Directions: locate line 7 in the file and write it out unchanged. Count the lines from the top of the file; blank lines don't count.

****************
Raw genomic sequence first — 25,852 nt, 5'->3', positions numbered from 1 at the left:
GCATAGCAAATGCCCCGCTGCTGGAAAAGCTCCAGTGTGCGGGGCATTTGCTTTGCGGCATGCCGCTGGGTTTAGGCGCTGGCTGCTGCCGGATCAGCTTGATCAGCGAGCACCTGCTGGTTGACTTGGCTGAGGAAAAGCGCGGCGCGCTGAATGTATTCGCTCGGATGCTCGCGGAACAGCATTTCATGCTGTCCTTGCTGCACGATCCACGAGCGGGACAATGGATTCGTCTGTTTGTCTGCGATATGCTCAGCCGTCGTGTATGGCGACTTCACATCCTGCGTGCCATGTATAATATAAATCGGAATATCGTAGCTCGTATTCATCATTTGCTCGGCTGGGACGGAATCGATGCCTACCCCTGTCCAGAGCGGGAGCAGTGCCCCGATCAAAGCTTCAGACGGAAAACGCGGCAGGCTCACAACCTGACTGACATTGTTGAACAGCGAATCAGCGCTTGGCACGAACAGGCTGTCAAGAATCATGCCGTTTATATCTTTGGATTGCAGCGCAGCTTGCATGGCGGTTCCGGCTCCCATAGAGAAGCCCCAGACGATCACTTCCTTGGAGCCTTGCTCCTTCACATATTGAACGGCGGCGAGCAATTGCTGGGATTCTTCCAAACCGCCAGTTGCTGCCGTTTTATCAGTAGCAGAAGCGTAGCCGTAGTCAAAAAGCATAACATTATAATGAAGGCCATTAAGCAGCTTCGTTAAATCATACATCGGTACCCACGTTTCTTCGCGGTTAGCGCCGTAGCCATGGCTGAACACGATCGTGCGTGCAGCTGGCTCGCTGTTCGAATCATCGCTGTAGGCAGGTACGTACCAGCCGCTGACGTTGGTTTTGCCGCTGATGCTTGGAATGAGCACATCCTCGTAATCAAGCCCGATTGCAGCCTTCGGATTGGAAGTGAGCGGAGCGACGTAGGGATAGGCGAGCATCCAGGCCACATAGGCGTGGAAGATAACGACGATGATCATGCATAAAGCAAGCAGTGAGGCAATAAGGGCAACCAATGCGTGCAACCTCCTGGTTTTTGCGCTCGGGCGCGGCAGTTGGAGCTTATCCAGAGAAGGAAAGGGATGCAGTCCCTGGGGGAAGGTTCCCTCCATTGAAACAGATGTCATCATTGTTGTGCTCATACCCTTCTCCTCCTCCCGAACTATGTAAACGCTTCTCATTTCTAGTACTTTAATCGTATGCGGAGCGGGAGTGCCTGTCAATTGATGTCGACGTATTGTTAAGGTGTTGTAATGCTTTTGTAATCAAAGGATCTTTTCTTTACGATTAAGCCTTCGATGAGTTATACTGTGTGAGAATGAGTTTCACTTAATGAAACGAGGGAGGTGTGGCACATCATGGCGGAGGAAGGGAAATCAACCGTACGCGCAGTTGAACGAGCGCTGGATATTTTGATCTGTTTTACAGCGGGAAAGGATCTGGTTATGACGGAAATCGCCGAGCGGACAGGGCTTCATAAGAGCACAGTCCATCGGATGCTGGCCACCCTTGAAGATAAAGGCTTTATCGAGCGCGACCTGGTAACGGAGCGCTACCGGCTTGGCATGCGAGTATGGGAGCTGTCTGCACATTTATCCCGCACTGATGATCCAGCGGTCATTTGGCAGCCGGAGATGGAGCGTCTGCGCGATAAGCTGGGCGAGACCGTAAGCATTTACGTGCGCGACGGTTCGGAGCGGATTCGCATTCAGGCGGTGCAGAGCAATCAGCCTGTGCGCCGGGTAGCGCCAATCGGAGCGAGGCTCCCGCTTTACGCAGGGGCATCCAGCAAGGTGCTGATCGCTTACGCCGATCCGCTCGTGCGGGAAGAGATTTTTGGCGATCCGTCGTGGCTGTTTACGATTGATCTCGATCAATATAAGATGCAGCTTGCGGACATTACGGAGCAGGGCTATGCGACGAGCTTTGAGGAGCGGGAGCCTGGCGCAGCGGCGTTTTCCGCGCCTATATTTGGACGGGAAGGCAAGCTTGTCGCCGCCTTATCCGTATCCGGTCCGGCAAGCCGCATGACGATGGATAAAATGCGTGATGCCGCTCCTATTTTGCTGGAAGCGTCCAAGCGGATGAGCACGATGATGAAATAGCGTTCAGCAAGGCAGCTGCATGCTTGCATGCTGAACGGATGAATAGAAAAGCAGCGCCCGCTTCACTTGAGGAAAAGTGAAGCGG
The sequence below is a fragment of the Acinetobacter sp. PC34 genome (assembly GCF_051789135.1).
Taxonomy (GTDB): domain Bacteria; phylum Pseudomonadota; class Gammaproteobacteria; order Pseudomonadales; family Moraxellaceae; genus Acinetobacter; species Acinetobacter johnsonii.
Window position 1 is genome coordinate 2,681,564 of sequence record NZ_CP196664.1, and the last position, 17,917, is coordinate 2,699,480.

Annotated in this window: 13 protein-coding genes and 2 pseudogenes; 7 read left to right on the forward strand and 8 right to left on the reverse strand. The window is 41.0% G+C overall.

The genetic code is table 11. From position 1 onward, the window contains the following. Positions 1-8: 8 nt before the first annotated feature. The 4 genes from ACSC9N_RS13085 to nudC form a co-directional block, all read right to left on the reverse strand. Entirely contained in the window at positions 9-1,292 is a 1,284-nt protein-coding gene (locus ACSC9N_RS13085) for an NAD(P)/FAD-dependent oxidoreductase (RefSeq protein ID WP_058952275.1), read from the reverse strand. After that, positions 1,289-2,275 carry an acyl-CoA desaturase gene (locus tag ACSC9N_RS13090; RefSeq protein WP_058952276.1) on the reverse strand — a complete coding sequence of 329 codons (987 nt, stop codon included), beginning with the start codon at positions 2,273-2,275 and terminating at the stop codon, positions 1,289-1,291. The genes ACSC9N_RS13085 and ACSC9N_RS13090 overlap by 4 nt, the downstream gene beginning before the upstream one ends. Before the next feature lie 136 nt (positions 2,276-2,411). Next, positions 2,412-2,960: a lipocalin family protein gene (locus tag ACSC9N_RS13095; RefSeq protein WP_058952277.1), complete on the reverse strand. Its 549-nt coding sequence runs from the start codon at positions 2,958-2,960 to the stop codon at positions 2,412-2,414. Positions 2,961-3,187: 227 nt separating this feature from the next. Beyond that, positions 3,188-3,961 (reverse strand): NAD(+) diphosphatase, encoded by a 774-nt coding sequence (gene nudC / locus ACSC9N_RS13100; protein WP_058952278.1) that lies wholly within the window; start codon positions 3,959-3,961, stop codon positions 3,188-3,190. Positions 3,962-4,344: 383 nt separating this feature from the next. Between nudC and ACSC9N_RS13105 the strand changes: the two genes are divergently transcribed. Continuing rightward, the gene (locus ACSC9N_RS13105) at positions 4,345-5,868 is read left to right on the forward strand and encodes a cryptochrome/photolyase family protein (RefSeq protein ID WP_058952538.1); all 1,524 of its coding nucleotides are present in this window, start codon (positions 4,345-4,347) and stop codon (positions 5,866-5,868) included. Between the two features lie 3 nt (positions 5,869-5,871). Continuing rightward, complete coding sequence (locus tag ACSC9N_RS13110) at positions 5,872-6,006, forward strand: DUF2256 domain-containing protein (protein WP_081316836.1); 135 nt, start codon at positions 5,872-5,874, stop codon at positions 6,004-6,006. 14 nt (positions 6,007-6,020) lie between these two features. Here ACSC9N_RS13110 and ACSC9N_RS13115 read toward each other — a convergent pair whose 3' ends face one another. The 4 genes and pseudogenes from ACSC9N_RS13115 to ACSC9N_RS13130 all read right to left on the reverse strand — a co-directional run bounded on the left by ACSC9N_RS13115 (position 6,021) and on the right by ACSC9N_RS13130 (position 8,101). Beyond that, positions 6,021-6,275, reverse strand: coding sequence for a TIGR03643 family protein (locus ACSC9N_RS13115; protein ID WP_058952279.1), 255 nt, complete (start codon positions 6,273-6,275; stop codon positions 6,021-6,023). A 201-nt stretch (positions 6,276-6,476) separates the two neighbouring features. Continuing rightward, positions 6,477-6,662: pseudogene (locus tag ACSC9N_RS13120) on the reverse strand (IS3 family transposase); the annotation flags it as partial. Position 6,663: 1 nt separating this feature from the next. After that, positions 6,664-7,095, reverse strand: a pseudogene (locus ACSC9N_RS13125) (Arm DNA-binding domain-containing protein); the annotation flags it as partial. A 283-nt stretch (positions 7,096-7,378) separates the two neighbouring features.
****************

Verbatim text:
The genetic code is table 11. From position 1 onward, the window contains the following. Positions 1-8: 8 nt before the first annotated feature. The 4 genes from ACSC9N_RS13085 to nudC form a co-directional block, all read right to left on the reverse strand. Entirely contained in the window at positions 9-1,292 is a 1,284-nt protein-coding gene (locus ACSC9N_RS13085) for an NAD(P)/FAD-dependent oxidoreductase (RefSeq protein ID WP_058952275.1), read from the reverse strand. After that, positions 1,289-2,275 carry an acyl-CoA desaturase gene (locus tag ACSC9N_RS13090; RefSeq protein WP_058952276.1) on the reverse strand — a complete coding sequence of 329 codons (987 nt, stop codon included), beginning with the start codon at positions 2,273-2,275 and terminating at the stop codon, positions 1,289-1,291. The genes ACSC9N_RS13085 and ACSC9N_RS13090 overlap by 4 nt, the downstream gene beginning before the upstream one ends. Before the next feature lie 136 nt (positions 2,276-2,411). Next, positions 2,412-2,960: a lipocalin family protein gene (locus tag ACSC9N_RS13095; RefSeq protein WP_058952277.1), complete on the reverse strand. Its 549-nt coding sequence runs from the start codon at positions 2,958-2,960 to the stop codon at positions 2,412-2,414. Positions 2,961-3,187: 227 nt separating this feature from the next. Beyond that, positions 3,188-3,961 (reverse strand): NAD(+) diphosphatase, encoded by a 774-nt coding sequence (gene nudC / locus ACSC9N_RS13100; protein WP_058952278.1) that lies wholly within the window; start codon positions 3,959-3,961, stop codon positions 3,188-3,190. Positions 3,962-4,344: 383 nt separating this feature from the next. Between nudC and ACSC9N_RS13105 the strand changes: the two genes are divergently transcribed. Continuing rightward, the gene (locus ACSC9N_RS13105) at positions 4,345-5,868 is read left to right on the forward strand and encodes a cryptochrome/photolyase family protein (RefSeq protein ID WP_058952538.1); all 1,524 of its coding nucleotides are present in this window, start codon (positions 4,345-4,347) and stop codon (positions 5,866-5,868) included. Between the two features lie 3 nt (positions 5,869-5,871). Continuing rightward, complete coding sequence (locus tag ACSC9N_RS13110) at positions 5,872-6,006, forward strand: DUF2256 domain-containing protein (protein WP_081316836.1); 135 nt, start codon at positions 5,872-5,874, stop codon at positions 6,004-6,006. 14 nt (positions 6,007-6,020) lie between these two features. Here ACSC9N_RS13110 and ACSC9N_RS13115 read toward each other — a convergent pair whose 3' ends face one another. The 4 genes and pseudogenes from ACSC9N_RS13115 to ACSC9N_RS13130 all read right to left on the reverse strand — a co-directional run bounded on the left by ACSC9N_RS13115 (position 6,021) and on the right by ACSC9N_RS13130 (position 8,101). Beyond that, positions 6,021-6,275, reverse strand: coding sequence for a TIGR03643 family protein (locus ACSC9N_RS13115; protein ID WP_058952279.1), 255 nt, complete (start codon positions 6,273-6,275; stop codon positions 6,021-6,023). A 201-nt stretch (positions 6,276-6,476) separates the two neighbouring features. Continuing rightward, positions 6,477-6,662: pseudogene (locus tag ACSC9N_RS13120) on the reverse strand (IS3 family transposase); the annotation flags it as partial. Position 6,663: 1 nt separating this feature from the next. After that, positions 6,664-7,095, reverse strand: a pseudogene (locus ACSC9N_RS13125) (Arm DNA-binding domain-containing protein); the annotation flags it as partial. A 283-nt stretch (positions 7,096-7,378) separates the two neighbouring features.